Popular digital communication platform WhatsApp has lately been in the news for all the wrong reasons. It has become one of the main channels for the spread of fake news in India. Due to encryption, it is impossible to tell where misinformation has originated and how far it has travelled. A new Indian digital media website, The Quint, is trying take on this menace with its own fact-checking initiative and with the help of its readers.
Debunking false news with readers
The Quint launched its fact-checking initiative, WebQoof, last year. It’s a newsroom-wide effort, with journalists producing informative articles and videos about spotting ‘fake news’ and working closely with regional and local media and a handful of fact-checking sites to debunk hoaxes and false claims.
The Quint’s readers are encouraged to submit for verification dubious stories they’ve come across on social media. A single such call to action prompted between 100 and 150 submissions. WebQoof is one of The Quint’s fastest growing segments in terms of readership.
“That’s really where the light at the end of the tunnel is for us, because everything you hear is that people are in their filter bubbles, and that they only want to read stories that confirm their biases,” said Ritu Kapur, co-founder and chief executive officer of The Quint, during the World News Media Congress that took place in Portugal last month.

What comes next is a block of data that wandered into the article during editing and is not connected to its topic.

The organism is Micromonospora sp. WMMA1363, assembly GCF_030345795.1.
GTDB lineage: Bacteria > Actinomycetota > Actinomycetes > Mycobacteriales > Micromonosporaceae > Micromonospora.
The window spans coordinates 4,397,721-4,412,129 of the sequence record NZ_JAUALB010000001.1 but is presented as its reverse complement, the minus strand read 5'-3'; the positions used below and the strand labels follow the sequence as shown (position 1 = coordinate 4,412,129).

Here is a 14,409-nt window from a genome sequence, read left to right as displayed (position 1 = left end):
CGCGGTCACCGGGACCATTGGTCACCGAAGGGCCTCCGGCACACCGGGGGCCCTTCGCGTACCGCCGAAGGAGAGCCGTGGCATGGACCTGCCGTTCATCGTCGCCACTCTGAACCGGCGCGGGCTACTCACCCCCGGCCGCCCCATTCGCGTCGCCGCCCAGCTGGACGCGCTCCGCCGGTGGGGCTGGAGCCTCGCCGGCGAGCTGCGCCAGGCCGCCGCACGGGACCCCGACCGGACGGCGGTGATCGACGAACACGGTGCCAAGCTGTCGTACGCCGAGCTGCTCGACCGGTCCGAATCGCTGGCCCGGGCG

“But clearly this onslaught of mails that have come to us for verification, and the fact that our fact-checking stories get such high consumption, is very reassuring because it sort of flies in the face of everything we’ve presumed on how people just want to believe fake stories,” Kapur said.
By involving readers in its fact-checking efforts, The Quint has gained access to hundreds of unverified claims on WhatsApp, allowing staffers to fact-check claims that otherwise might have flown under their radar.
Via its own WhatsApp channel, the outlet feeds many verified stories back onto the platform. “The challenge was how do we make the fact-checked content accessible, because false news is simple to consume. It travels very easily, whereas fact-checking and truth is more complicated,” Kapur said. “So you’ve got to make the verified news as exciting to read as the viral false news. We’ve been working on that, without in any way taking away from the fact-checking.”
The Quint uses the resource-intensive tactic of dispatching its own journalists to check hoaxes in-person whenever possible.
The next big challenge
Currently, The Quint is preparing for its next challenge: countering the expected spike in misinformation in the run-up to India’s 2019 general election.
“We plan to get more and more people, readers and viewers actively involved as ‘partners’,” Kapur shared. Additionally, The Quint is building out WebQoof on the Hindi site. It is also looking to partner with media organizations to further expand operations.
The story has inputs from the WAN-IFRA website.